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Obama Declares War on Mineral Development in 10 States

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Barack Obama


House Committee on Natural Resources

Idaho, Montana, Nevada, Oregon, Utah and Wyoming from mineral development. The withdrawals are one plank of the Obama administration’s broader regulatory scheme to create a de-facto Endangered Species Act listing for the sage grouse. Earlier this week, the US Geological Survey (USGS) released an 800-page assessment of mineral potential within each state subject to potential future withdrawals.

House Committee on Natural Resources Chairman Rob Bishop (R-UT) issued the following statement:

“This assessment shows significant negative impacts for western states if these withdrawals proceed. But let’s not miss the forest for the trees. Despite successful species conservation efforts at the state level, and a finding last year that listing the bird under the Endangered Species Act is not warranted, the Obama administration wants total regulatory control and a much more permanent trophy for litigious environmental groups. Along with oppressive land use plans covering parts of 10 states with restrictions for all types of economic activities—these withdrawals have the potential to be even more punitive and damaging to energy producers and rural economies than an endangered finding. This is a de-facto listing and then some. USGS’s report is small snapshot of the pain to come. This issue will require continued oversight even after the Obama administration is finally gone. Blocking mineral development by another executive fiat is inexcusable, and the Committee will be sure to keep a close eye on it.”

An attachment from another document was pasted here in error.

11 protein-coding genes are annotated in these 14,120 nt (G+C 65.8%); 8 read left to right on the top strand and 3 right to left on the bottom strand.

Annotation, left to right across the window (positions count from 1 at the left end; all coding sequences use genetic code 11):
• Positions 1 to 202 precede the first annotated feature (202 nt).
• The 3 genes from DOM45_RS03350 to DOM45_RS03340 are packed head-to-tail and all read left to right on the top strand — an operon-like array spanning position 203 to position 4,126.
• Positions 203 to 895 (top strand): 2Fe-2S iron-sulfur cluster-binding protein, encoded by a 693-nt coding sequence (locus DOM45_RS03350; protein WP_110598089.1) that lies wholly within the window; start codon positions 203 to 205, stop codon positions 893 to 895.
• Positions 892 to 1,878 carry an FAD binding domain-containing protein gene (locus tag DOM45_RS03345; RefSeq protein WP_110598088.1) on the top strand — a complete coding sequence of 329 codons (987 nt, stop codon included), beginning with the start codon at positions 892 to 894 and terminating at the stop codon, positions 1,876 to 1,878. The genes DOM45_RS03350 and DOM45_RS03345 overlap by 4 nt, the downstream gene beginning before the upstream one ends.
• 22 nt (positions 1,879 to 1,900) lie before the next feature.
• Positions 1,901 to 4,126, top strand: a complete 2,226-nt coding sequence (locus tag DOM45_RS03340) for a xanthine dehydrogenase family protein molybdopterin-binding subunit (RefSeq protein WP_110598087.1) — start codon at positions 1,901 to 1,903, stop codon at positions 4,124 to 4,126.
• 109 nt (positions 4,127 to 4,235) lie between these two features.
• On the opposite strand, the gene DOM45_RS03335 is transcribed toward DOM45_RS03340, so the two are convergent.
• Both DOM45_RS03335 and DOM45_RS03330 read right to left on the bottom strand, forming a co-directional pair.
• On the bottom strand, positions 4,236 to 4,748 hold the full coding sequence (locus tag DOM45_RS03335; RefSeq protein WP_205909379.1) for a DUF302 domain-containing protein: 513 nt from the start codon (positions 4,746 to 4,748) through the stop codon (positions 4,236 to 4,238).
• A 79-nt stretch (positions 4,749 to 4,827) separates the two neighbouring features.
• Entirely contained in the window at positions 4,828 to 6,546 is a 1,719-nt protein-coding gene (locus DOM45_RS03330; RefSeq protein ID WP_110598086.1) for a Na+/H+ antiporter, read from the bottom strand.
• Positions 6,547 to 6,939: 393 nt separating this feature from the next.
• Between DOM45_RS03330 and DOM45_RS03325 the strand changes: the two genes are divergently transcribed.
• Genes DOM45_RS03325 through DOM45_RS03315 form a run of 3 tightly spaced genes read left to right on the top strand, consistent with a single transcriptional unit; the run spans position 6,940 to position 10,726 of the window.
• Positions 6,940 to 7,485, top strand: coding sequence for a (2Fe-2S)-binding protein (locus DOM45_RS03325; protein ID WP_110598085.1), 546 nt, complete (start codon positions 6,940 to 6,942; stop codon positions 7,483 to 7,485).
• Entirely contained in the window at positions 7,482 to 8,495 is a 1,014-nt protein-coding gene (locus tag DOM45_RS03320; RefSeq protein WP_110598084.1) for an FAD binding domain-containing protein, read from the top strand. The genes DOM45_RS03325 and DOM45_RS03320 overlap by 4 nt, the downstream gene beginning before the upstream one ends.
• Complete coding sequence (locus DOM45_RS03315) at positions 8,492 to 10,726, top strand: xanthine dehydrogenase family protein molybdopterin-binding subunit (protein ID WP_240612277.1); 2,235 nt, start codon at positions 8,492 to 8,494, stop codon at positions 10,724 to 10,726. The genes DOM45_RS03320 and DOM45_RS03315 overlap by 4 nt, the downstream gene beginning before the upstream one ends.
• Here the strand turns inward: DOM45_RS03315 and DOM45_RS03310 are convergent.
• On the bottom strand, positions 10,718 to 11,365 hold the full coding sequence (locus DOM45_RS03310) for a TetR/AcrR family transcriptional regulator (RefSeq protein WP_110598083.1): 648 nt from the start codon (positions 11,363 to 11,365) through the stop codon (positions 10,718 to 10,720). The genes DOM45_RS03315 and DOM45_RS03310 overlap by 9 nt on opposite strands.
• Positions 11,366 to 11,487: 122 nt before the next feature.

“Secretary Salazar told the states they should adopt sage grouse protection plans and they would be accepted. States have spent time and money to create good plans. The current Secretary is now reneging on that promise. The state plans work and the department’s proposal does not. The department’s proposal hurts military preparedness and military ranges in the West, a fact that has never been taken into consideration.”


At a minimum, the USGS report suggests the withdrawal of such a massive area could have significant negative impacts to nearly 1.3 million acres of moderate to high resource potential. The withdrawal could also affect over 7,000 mining claims across several Western states, including Nevada, Idaho, Utah, Oregon, Wyoming and Montana.


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